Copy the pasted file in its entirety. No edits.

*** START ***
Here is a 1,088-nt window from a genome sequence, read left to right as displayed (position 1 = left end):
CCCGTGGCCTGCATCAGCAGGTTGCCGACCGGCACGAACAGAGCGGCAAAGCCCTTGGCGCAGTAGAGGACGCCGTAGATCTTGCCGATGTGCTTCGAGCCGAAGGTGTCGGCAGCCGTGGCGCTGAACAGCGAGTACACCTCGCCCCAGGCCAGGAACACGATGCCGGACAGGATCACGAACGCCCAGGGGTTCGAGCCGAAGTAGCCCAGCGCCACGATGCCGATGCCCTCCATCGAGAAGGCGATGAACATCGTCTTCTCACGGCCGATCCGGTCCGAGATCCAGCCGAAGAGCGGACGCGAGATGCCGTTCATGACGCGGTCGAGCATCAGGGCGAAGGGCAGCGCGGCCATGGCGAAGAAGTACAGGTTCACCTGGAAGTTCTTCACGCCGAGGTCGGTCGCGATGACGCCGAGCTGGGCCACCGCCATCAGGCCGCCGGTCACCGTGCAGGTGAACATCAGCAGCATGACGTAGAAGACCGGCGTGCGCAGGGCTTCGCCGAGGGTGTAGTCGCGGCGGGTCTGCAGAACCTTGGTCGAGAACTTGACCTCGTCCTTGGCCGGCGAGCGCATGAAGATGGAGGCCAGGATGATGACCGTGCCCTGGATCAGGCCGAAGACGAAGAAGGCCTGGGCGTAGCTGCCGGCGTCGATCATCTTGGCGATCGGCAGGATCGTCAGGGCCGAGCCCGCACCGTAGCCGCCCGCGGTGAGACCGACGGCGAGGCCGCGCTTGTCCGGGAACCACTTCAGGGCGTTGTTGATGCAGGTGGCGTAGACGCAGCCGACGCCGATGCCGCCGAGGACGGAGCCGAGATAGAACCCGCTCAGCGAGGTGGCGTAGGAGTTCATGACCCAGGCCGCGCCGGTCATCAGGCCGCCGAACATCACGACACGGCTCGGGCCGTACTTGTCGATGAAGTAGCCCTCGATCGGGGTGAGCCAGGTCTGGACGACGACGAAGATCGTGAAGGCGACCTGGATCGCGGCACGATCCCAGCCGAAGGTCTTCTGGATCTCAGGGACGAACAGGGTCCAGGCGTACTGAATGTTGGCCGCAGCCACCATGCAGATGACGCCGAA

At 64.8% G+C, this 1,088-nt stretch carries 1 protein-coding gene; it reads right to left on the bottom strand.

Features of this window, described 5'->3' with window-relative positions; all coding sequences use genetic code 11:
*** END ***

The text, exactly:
Here is a 1,088-nt window from a genome sequence, read left to right as displayed (position 1 = left end):
CCCGTGGCCTGCATCAGCAGGTTGCCGACCGGCACGAACAGAGCGGCAAAGCCCTTGGCGCAGTAGAGGACGCCGTAGATCTTGCCGATGTGCTTCGAGCCGAAGGTGTCGGCAGCCGTGGCGCTGAACAGCGAGTACACCTCGCCCCAGGCCAGGAACACGATGCCGGACAGGATCACGAACGCCCAGGGGTTCGAGCCGAAGTAGCCCAGCGCCACGATGCCGATGCCCTCCATCGAGAAGGCGATGAACATCGTCTTCTCACGGCCGATCCGGTCCGAGATCCAGCCGAAGAGCGGACGCGAGATGCCGTTCATGACGCGGTCGAGCATCAGGGCGAAGGGCAGCGCGGCCATGGCGAAGAAGTACAGGTTCACCTGGAAGTTCTTCACGCCGAGGTCGGTCGCGATGACGCCGAGCTGGGCCACCGCCATCAGGCCGCCGGTCACCGTGCAGGTGAACATCAGCAGCATGACGTAGAAGACCGGCGTGCGCAGGGCTTCGCCGAGGGTGTAGTCGCGGCGGGTCTGCAGAACCTTGGTCGAGAACTTGACCTCGTCCTTGGCCGGCGAGCGCATGAAGATGGAGGCCAGGATGATGACCGTGCCCTGGATCAGGCCGAAGACGAAGAAGGCCTGGGCGTAGCTGCCGGCGTCGATCATCTTGGCGATCGGCAGGATCGTCAGGGCCGAGCCCGCACCGTAGCCGCCCGCGGTGAGACCGACGGCGAGGCCGCGCTTGTCCGGGAACCACTTCAGGGCGTTGTTGATGCAGGTGGCGTAGACGCAGCCGACGCCGATGCCGCCGAGGACGGAGCCGAGATAGAACCCGCTCAGCGAGGTGGCGTAGGAGTTCATGACCCAGGCCGCGCCGGTCATCAGGCCGCCGAACATCACGACACGGCTCGGGCCGTACTTGTCGATGAAGTAGCCCTCGATCGGGGTGAGCCAGGTCTGGACGACGACGAAGATCGTGAAGGCGACCTGGATCGCGGCACGATCCCAGCCGAAGGTCTTCTGGATCTCAGGGACGAACAGGGTCCAGGCGTACTGAATGTTGGCCGCAGCCACCATGCAGATGACGCCGAA

At 64.8% G+C, this 1,088-nt stretch carries 1 protein-coding gene; it reads right to left on the bottom strand.

Features of this window, described 5'->3' with window-relative positions; all coding sequences use genetic code 11: